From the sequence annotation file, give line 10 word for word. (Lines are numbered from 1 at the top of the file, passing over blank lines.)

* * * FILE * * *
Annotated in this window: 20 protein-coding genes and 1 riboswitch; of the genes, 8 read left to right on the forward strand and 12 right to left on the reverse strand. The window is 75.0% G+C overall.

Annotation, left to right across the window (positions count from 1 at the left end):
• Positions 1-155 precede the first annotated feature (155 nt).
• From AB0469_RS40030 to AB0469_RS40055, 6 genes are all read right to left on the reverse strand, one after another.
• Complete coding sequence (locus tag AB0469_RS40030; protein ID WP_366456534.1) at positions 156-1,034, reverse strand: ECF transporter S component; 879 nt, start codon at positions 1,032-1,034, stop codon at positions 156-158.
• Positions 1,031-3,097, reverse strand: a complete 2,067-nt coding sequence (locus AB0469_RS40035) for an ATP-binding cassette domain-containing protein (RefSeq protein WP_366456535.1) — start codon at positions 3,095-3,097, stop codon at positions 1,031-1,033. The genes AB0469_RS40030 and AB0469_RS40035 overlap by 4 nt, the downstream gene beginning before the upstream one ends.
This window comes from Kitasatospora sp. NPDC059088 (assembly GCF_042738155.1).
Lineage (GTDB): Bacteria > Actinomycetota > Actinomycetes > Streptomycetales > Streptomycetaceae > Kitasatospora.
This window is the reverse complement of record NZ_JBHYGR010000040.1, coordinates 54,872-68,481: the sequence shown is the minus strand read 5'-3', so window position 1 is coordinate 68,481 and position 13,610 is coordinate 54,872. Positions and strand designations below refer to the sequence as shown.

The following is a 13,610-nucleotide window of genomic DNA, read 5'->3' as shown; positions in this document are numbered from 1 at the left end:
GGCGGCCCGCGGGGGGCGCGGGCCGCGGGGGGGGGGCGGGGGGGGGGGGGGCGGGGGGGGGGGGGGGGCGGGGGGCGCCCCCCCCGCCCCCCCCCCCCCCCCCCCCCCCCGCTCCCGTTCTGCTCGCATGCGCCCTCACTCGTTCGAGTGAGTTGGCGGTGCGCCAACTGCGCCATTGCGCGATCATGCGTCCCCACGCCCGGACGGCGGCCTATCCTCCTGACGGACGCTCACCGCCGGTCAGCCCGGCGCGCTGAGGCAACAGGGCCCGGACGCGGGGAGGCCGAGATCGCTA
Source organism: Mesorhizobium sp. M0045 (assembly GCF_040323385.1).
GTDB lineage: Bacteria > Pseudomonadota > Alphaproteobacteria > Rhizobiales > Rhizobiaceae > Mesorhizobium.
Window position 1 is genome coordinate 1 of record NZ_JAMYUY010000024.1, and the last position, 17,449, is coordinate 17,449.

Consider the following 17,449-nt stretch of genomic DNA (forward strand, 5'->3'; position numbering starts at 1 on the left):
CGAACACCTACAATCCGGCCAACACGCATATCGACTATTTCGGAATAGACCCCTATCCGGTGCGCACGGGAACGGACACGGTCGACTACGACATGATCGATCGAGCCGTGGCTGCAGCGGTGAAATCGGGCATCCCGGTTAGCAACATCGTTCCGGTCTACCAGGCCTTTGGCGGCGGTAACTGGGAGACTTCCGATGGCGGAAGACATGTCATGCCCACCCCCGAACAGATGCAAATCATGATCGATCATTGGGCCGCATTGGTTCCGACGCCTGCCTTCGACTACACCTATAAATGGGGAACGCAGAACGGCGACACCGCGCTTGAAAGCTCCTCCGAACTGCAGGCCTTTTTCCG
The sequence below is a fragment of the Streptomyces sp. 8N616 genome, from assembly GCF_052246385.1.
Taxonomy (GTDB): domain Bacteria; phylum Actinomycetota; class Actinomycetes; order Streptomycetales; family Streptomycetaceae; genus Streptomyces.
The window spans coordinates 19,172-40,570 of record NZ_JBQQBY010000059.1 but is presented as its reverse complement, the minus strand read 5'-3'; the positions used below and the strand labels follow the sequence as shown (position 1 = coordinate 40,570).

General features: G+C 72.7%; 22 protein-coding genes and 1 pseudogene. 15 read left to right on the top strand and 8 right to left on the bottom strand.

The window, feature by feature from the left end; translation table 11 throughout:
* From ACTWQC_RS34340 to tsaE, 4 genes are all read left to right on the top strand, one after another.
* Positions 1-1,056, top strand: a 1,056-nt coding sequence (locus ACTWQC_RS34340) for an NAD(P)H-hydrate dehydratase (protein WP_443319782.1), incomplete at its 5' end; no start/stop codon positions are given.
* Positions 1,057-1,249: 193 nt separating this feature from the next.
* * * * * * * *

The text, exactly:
The following is a 13,610-nucleotide window of genomic DNA, read 5'->3' as shown; positions in this document are numbered from 1 at the left end: